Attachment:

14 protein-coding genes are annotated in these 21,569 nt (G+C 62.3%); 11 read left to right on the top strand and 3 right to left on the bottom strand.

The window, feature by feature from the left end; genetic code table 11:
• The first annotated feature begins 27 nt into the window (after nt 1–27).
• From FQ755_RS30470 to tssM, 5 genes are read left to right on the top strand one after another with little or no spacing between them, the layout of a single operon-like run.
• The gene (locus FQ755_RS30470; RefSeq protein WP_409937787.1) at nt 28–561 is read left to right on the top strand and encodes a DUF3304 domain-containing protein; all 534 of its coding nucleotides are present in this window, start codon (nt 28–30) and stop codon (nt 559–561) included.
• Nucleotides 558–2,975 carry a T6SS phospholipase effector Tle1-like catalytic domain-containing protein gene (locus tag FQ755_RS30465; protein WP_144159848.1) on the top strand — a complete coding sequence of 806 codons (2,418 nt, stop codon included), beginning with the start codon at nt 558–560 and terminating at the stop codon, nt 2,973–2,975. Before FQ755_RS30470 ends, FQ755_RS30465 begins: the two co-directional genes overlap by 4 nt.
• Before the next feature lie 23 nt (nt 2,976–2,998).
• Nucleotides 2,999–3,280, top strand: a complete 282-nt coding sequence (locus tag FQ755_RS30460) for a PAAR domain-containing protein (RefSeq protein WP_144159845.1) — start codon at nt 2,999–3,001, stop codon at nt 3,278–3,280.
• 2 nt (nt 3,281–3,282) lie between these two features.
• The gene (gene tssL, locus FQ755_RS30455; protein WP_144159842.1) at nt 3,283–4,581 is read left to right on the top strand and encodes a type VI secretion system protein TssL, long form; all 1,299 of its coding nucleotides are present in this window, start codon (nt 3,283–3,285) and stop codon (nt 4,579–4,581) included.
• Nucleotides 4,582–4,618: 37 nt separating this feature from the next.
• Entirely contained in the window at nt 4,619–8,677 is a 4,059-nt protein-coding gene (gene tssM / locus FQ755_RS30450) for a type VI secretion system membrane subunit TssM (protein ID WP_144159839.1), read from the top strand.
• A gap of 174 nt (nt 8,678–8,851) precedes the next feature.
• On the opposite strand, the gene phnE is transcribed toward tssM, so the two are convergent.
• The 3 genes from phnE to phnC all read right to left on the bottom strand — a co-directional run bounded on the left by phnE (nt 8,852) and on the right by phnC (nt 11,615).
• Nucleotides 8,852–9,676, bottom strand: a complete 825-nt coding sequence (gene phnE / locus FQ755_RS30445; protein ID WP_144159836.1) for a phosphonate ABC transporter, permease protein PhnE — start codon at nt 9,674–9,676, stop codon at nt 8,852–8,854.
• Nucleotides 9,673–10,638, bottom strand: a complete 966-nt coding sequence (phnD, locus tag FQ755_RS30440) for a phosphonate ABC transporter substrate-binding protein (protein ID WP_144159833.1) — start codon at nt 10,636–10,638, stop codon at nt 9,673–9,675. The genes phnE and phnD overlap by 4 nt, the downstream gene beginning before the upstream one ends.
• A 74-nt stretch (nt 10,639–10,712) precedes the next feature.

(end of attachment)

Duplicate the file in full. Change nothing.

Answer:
14 protein-coding genes are annotated in these 21,569 nt (G+C 62.3%); 11 read left to right on the top strand and 3 right to left on the bottom strand.

The window, feature by feature from the left end; genetic code table 11:
• The first annotated feature begins 27 nt into the window (after nt 1–27).
• From FQ755_RS30470 to tssM, 5 genes are read left to right on the top strand one after another with little or no spacing between them, the layout of a single operon-like run.
• The gene (locus FQ755_RS30470; RefSeq protein WP_409937787.1) at nt 28–561 is read left to right on the top strand and encodes a DUF3304 domain-containing protein; all 534 of its coding nucleotides are present in this window, start codon (nt 28–30) and stop codon (nt 559–561) included.
• Nucleotides 558–2,975 carry a T6SS phospholipase effector Tle1-like catalytic domain-containing protein gene (locus tag FQ755_RS30465; protein WP_144159848.1) on the top strand — a complete coding sequence of 806 codons (2,418 nt, stop codon included), beginning with the start codon at nt 558–560 and terminating at the stop codon, nt 2,973–2,975. Before FQ755_RS30470 ends, FQ755_RS30465 begins: the two co-directional genes overlap by 4 nt.
• Before the next feature lie 23 nt (nt 2,976–2,998).
• Nucleotides 2,999–3,280, top strand: a complete 282-nt coding sequence (locus tag FQ755_RS30460) for a PAAR domain-containing protein (RefSeq protein WP_144159845.1) — start codon at nt 2,999–3,001, stop codon at nt 3,278–3,280.
• 2 nt (nt 3,281–3,282) lie between these two features.
• The gene (gene tssL, locus FQ755_RS30455; protein WP_144159842.1) at nt 3,283–4,581 is read left to right on the top strand and encodes a type VI secretion system protein TssL, long form; all 1,299 of its coding nucleotides are present in this window, start codon (nt 3,283–3,285) and stop codon (nt 4,579–4,581) included.
• Nucleotides 4,582–4,618: 37 nt separating this feature from the next.
• Entirely contained in the window at nt 4,619–8,677 is a 4,059-nt protein-coding gene (gene tssM / locus FQ755_RS30450) for a type VI secretion system membrane subunit TssM (protein ID WP_144159839.1), read from the top strand.
• A gap of 174 nt (nt 8,678–8,851) precedes the next feature.
• On the opposite strand, the gene phnE is transcribed toward tssM, so the two are convergent.
• The 3 genes from phnE to phnC all read right to left on the bottom strand — a co-directional run bounded on the left by phnE (nt 8,852) and on the right by phnC (nt 11,615).
• Nucleotides 8,852–9,676, bottom strand: a complete 825-nt coding sequence (gene phnE / locus FQ755_RS30445; protein ID WP_144159836.1) for a phosphonate ABC transporter, permease protein PhnE — start codon at nt 9,674–9,676, stop codon at nt 8,852–8,854.
• Nucleotides 9,673–10,638, bottom strand: a complete 966-nt coding sequence (phnD, locus tag FQ755_RS30440) for a phosphonate ABC transporter substrate-binding protein (protein ID WP_144159833.1) — start codon at nt 10,636–10,638, stop codon at nt 9,673–9,675. The genes phnE and phnD overlap by 4 nt, the downstream gene beginning before the upstream one ends.
• A 74-nt stretch (nt 10,639–10,712) precedes the next feature.